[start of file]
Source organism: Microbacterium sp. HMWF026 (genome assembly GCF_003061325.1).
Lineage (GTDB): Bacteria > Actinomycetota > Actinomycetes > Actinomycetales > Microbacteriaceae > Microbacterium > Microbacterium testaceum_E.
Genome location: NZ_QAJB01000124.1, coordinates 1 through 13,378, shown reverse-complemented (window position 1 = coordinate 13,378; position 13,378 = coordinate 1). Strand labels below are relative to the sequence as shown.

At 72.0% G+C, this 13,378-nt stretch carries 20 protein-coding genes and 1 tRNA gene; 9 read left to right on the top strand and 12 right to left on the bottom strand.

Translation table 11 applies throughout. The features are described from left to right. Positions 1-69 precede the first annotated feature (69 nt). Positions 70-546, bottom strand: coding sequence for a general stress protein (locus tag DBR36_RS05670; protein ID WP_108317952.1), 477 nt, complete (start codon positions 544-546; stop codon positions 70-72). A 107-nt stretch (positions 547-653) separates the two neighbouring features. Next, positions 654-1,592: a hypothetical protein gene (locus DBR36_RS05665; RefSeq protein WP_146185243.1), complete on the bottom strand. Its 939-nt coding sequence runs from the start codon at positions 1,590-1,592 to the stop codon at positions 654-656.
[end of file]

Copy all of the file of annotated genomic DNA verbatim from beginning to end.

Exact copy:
Source organism: Microbacterium sp. HMWF026 (genome assembly GCF_003061325.1).
Lineage (GTDB): Bacteria > Actinomycetota > Actinomycetes > Actinomycetales > Microbacteriaceae > Microbacterium > Microbacterium testaceum_E.
Genome location: NZ_QAJB01000124.1, coordinates 1 through 13,378, shown reverse-complemented (window position 1 = coordinate 13,378; position 13,378 = coordinate 1). Strand labels below are relative to the sequence as shown.

At 72.0% G+C, this 13,378-nt stretch carries 20 protein-coding genes and 1 tRNA gene; 9 read left to right on the top strand and 12 right to left on the bottom strand.

Translation table 11 applies throughout. The features are described from left to right. Positions 1-69 precede the first annotated feature (69 nt). Positions 70-546, bottom strand: coding sequence for a general stress protein (locus tag DBR36_RS05670; protein ID WP_108317952.1), 477 nt, complete (start codon positions 544-546; stop codon positions 70-72). A 107-nt stretch (positions 547-653) separates the two neighbouring features. Next, positions 654-1,592: a hypothetical protein gene (locus DBR36_RS05665; RefSeq protein WP_146185243.1), complete on the bottom strand. Its 939-nt coding sequence runs from the start codon at positions 1,590-1,592 to the stop codon at positions 654-656.